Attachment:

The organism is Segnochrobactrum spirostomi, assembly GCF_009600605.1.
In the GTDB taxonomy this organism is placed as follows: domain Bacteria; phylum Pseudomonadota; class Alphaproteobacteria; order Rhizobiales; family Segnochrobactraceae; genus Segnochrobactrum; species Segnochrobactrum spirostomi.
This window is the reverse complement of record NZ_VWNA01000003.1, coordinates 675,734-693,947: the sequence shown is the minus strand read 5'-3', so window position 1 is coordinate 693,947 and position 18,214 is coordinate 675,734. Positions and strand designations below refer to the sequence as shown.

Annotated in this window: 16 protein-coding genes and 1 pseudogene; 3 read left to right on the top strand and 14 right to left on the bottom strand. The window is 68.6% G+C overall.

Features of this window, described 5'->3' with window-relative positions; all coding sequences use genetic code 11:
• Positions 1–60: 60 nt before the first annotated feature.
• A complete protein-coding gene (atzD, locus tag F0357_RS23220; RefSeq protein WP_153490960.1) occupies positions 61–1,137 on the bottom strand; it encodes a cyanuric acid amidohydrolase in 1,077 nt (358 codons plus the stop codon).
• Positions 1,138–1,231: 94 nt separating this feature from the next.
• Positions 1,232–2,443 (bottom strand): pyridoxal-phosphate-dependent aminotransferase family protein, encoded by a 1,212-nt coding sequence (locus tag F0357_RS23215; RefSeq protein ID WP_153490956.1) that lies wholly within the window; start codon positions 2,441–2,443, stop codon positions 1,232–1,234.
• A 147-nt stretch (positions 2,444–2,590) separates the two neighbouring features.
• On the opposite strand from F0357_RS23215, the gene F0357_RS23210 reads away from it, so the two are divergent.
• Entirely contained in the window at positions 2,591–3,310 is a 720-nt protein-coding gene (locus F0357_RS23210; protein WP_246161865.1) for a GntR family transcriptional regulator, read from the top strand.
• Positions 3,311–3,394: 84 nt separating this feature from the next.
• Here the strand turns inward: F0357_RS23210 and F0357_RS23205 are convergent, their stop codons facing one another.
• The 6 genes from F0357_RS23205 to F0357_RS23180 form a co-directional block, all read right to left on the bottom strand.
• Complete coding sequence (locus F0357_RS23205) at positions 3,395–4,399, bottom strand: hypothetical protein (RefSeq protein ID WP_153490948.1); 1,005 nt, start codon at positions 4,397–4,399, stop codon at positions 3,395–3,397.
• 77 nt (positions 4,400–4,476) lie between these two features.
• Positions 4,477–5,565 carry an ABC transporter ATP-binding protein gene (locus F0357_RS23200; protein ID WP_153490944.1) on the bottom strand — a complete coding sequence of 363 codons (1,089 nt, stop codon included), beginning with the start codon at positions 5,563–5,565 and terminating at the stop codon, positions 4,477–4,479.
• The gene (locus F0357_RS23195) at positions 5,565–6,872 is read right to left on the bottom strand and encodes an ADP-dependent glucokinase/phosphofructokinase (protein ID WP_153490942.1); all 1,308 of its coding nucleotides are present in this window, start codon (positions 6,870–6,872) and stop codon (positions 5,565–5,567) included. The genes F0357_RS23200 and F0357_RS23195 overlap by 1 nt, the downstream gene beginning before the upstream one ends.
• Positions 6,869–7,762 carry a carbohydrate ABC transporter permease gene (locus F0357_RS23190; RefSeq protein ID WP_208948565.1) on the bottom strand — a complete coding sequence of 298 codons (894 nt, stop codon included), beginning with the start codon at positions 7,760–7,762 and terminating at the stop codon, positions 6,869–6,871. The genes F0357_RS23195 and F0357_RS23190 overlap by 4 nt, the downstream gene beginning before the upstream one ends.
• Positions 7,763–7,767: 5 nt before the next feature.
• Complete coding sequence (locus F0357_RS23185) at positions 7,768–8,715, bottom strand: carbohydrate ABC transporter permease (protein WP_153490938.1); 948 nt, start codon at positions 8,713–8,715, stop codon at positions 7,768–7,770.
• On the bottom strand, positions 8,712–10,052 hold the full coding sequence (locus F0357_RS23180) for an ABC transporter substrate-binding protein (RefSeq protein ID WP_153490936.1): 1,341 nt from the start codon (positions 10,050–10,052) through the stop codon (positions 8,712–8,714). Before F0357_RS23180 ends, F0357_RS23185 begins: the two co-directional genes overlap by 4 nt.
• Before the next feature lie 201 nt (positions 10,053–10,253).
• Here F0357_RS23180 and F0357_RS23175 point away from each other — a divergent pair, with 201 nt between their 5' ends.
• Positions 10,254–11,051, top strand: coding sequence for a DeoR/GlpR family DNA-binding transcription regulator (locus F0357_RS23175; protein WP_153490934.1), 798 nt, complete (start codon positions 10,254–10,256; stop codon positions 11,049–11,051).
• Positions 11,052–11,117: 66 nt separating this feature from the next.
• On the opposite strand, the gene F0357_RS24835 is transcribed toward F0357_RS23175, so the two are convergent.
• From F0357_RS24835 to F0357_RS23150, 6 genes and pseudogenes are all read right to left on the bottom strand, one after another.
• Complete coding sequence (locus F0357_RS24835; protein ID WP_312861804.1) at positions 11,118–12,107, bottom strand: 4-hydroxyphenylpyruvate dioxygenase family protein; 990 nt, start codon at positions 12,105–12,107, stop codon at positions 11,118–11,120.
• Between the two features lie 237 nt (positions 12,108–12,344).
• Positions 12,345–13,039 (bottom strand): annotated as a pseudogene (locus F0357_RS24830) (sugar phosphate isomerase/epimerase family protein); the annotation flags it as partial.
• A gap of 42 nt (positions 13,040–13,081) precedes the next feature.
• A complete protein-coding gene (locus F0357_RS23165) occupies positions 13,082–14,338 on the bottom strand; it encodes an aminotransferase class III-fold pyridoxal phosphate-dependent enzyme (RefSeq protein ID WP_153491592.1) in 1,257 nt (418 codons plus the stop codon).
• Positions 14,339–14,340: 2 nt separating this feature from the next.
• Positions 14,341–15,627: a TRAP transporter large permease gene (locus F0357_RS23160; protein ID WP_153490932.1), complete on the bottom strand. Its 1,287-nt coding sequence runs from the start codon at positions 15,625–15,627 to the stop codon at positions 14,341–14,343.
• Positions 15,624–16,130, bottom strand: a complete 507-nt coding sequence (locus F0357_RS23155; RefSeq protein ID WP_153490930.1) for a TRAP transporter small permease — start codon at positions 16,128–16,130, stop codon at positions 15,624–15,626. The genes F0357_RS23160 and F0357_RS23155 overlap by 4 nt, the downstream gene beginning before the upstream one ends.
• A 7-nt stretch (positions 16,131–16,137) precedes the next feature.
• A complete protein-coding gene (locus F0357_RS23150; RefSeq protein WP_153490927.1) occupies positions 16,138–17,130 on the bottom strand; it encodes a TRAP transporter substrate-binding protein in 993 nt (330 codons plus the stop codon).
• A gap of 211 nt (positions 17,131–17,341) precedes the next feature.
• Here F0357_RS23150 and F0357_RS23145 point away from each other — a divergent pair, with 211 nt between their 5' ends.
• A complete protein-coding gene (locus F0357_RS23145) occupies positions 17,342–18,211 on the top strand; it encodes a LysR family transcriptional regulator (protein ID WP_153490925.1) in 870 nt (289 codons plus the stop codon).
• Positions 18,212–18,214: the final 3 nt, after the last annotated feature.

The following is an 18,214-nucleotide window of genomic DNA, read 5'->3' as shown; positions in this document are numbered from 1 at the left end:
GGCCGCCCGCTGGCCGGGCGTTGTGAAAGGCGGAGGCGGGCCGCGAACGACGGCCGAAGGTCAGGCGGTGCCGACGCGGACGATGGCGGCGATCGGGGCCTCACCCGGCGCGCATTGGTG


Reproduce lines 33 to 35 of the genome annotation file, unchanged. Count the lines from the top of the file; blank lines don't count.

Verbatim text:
• A gap of 42 nt (positions 13,040–13,081) precedes the next feature.
• A complete protein-coding gene (locus F0357_RS23165) occupies positions 13,082–14,338 on the bottom strand; it encodes an aminotransferase class III-fold pyridoxal phosphate-dependent enzyme (RefSeq protein ID WP_153491592.1) in 1,257 nt (418 codons plus the stop codon).
• Positions 14,339–14,340: 2 nt separating this feature from the next.